SĀHIB SIṄGH BHAṄGĪ (d.1811), son of Gujjar Siṅgh of the Bhaṅgī clan, one of the numerous principalities into which Punjab was divided during the latter part of the 18th century, ruled over the territory of Gujrāt in central Punjab. He was married to Rāj Kaur, daughter of Chaṛhat Siṅgh Sukkarchakkīā, the grandfather of Mahārājā Raṇjīt Siṅgh. On the eve of the first invasion, in 1794, of Shāh Zamān, grandson of Ahmad Shāh Durrānī, it was estimated that Sāhib Siṅgh's state yielded an annual revenue of thirteen lakh rupees. He owned twelve forts and had a body of 2,000 horse in permanent employ, besides a big gun called Shāh Pasand. In June 1797, Sāhib Siṅgh joined Raṇjīt Siṅgh in his campaign against Hashmat Khān, the chief of the Chaṭṭhā tribe, whose possessions lay on the left bank of the River Chenāb. At the time of the last invasion of Shāh Zamān in 1798, Sāhib Siṅgh, along with Raṇjīt Siṅgh, attacked him with 500 horse. On the withdrawal of Shāh Zamān from the Punjab in January 1799, Sāhib Siṅgh under instruction from Raṇjīt Siṅgh led a force towards Kashmīr, and in 1806 accompanied him on his expedition into the cis-Sutlej region. As his own position became vulnerable in consequence of the hostility of the surrounding Sikh chiefs, Raṇjīt Siṅgh ended Sāhib Siṅgh's authority by annexing his country. In 1810, the Mahārājā, upon the intercession of Māī Lachhmī, mother of Sāhib Siṅgh, granted him a jāgīr worth one lakh of rupees which he held until his death the following year. On Sāhib Siṅgh's death, Mahārājā Raṇjīt Siṅgh married by the customary rite of chādar ḍālnā, two of the former's wives, Dayā Kaur and Ratan Kaur, who were real sisters, celebrated for their beauty. Dayā Kaur gave birth to Kashmīrā Siṅgh and Pashaurā Siṅgh and Ratan Kaur to Multānā Siṅgh.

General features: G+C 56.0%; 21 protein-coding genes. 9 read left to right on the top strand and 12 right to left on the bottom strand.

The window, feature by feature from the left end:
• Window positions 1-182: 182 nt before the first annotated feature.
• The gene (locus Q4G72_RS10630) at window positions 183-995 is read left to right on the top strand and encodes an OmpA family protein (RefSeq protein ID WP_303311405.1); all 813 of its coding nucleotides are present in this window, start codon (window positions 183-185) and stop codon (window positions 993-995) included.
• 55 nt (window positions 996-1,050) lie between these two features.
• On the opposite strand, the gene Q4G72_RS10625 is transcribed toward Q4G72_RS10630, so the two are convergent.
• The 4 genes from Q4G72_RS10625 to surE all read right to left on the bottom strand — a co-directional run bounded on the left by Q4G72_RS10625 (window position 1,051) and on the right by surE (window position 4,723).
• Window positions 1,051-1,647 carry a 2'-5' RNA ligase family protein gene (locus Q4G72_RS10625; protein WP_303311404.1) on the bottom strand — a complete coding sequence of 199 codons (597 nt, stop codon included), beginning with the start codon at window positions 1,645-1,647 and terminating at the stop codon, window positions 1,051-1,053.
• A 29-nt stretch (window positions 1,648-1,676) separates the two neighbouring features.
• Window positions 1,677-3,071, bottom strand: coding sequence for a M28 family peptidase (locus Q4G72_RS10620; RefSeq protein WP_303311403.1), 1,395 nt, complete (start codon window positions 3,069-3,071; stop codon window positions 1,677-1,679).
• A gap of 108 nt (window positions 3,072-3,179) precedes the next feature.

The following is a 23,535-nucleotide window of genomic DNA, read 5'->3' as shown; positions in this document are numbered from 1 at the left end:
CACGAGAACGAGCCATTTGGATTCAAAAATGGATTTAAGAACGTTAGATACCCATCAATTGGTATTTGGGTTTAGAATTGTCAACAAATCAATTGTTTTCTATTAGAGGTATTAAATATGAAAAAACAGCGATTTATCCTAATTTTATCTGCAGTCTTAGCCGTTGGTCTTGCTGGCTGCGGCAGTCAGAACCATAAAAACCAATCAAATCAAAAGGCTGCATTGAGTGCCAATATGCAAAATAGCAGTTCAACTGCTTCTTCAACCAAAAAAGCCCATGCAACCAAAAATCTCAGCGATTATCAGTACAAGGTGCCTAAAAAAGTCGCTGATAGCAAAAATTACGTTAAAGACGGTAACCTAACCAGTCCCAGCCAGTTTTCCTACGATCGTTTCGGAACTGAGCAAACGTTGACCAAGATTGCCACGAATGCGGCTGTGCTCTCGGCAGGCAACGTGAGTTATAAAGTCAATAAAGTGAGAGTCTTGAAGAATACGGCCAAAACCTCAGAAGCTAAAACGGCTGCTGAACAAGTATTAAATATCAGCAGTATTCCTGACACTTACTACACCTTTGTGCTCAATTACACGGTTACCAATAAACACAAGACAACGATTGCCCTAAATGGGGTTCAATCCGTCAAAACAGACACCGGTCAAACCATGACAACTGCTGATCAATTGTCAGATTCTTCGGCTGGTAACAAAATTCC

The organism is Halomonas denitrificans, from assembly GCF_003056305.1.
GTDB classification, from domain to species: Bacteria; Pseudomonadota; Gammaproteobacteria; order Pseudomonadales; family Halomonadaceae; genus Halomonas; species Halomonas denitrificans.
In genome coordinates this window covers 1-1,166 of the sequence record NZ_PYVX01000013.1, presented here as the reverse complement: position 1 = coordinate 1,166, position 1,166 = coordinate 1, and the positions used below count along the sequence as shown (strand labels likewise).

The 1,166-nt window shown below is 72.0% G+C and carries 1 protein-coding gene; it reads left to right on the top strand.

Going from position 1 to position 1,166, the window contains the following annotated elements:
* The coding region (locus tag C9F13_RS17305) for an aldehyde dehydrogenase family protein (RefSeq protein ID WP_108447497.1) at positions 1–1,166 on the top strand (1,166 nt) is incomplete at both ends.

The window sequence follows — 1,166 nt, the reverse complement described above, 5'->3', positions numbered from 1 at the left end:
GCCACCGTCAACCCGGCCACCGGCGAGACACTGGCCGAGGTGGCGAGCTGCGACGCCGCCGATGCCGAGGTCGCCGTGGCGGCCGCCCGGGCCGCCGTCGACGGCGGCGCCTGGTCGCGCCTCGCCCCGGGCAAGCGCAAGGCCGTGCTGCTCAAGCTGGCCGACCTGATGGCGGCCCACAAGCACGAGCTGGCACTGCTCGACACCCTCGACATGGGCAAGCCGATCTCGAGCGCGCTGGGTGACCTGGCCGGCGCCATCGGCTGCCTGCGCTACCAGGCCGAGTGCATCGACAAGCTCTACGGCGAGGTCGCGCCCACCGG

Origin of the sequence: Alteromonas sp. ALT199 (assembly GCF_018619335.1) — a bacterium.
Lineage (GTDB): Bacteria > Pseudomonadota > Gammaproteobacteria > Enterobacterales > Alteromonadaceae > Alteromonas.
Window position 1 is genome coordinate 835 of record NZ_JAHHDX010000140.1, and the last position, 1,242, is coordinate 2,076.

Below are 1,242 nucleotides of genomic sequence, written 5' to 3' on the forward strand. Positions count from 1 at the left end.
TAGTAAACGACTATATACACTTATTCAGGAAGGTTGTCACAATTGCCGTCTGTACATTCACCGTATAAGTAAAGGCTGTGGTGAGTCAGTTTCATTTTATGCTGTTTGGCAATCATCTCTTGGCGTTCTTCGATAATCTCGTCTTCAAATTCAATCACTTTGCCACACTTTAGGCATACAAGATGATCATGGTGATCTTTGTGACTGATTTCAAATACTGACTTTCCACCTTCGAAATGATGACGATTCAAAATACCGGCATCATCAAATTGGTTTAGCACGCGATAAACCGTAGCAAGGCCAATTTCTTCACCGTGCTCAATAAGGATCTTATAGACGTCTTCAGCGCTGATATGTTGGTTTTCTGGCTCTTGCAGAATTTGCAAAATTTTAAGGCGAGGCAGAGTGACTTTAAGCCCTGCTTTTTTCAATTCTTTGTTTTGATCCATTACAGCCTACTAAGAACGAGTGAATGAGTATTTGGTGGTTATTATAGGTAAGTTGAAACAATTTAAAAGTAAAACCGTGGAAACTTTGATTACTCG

Sardār Siṅgh Bhāṭīā